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A clever way to enforce financial agreements in divorce

Going through a divorce is tough enough for many parties wanting to move on from their spouses. Enforcing a new divorce decree can be an entirely different battle, especially when it comes obtaining compliance with financial orders (e.g.  spousal support, child support). For example, according to U.S. Census Bureau data, a majority of those awarded child support do not receive the full amount awarded.  

In light of this ominous information, there is still a way to deal with non-compliance when it comes to spousal support. In fact, a growing number of attorneys are finding that using Qualified Domestic Relations Orders (QDROs) are reliable mechanisms that can ensure that a spouse receives money that they are promised through a court order. 

QDROs are separate orders that are used in conjunction with a divorce decree that authorizes a third party (usually an employer’s benefit program) to discharge benefits to a party named in the order (commonly an ex-spouse). QDROs can be used to direct benefits coming from a pension plan, a 401k account, and other ERISA plans, and they are commonly used as a tool to balance the equitable division of assets in a divorce.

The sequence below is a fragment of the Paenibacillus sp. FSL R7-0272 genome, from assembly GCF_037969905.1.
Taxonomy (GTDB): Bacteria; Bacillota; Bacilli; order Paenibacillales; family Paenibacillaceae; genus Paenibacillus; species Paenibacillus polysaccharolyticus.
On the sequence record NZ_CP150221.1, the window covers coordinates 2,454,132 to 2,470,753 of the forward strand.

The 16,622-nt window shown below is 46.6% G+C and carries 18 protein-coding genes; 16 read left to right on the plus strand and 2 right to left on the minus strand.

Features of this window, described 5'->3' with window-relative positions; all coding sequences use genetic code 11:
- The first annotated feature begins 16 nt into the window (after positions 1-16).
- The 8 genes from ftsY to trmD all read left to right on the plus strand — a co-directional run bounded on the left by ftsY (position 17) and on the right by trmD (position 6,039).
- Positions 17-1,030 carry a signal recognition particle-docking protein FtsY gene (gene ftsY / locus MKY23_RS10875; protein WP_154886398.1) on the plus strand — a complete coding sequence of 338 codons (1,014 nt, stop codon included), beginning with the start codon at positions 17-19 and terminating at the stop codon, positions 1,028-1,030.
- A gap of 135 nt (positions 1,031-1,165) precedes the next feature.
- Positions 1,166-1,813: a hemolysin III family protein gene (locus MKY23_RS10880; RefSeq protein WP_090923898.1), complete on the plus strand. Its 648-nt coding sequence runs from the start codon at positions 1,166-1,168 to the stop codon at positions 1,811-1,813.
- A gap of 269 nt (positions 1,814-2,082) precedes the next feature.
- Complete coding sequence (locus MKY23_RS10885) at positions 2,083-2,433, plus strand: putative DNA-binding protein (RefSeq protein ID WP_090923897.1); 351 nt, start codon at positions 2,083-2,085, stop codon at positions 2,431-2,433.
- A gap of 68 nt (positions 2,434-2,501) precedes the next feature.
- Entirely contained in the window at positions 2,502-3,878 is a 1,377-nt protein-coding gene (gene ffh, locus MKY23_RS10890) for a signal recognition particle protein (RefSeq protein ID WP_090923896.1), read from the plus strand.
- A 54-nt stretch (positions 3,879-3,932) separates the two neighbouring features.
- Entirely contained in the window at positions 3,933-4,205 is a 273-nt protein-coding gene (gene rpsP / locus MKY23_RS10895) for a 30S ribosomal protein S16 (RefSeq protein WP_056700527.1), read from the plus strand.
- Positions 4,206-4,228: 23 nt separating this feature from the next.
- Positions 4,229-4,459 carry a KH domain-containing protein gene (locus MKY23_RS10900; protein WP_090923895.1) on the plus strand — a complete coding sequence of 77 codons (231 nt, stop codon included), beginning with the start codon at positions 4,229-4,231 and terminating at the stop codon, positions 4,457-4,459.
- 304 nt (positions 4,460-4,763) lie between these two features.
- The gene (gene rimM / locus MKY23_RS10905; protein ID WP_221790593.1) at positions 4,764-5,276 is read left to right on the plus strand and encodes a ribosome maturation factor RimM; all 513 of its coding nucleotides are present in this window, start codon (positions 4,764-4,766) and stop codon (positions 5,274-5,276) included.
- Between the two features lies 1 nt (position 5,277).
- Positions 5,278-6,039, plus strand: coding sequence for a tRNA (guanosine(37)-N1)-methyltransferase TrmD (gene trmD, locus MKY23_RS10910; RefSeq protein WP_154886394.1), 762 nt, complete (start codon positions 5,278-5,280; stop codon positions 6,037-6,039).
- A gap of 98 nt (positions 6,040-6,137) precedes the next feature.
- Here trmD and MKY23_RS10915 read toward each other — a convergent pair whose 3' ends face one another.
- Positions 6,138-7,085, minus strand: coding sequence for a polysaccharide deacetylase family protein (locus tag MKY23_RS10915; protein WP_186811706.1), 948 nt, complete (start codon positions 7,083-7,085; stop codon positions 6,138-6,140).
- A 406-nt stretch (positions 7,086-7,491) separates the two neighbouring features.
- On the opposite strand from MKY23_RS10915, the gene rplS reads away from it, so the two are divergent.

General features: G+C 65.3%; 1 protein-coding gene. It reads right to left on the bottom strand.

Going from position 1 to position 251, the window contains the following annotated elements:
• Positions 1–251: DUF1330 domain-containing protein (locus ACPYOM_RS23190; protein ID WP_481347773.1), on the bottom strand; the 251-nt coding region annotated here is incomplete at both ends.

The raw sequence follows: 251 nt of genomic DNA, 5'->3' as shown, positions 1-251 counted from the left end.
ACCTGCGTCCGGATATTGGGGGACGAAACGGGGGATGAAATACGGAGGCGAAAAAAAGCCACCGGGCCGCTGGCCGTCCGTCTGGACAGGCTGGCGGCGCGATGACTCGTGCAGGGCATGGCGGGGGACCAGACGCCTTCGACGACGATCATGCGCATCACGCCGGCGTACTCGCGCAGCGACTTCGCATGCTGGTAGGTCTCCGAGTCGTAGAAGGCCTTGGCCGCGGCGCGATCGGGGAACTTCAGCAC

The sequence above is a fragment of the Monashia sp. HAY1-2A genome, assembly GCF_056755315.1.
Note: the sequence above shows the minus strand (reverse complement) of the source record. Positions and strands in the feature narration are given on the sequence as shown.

However, more attorneys are using QDROs as a failsafe to ensure that financial obligations are met. With the proper language, a court can order that spousal support payments be secured through future disbursements from a spouse’s retirement account. This has been viewed as a very powerful tool in gaining compliance with support orders and ensuring fairness after a divorce decree is ordered.

If you have additional questions about financial settlements and spousal support during or after divorce, an experienced family law attorney can advise you.

The preceding is for informational purposes only. 

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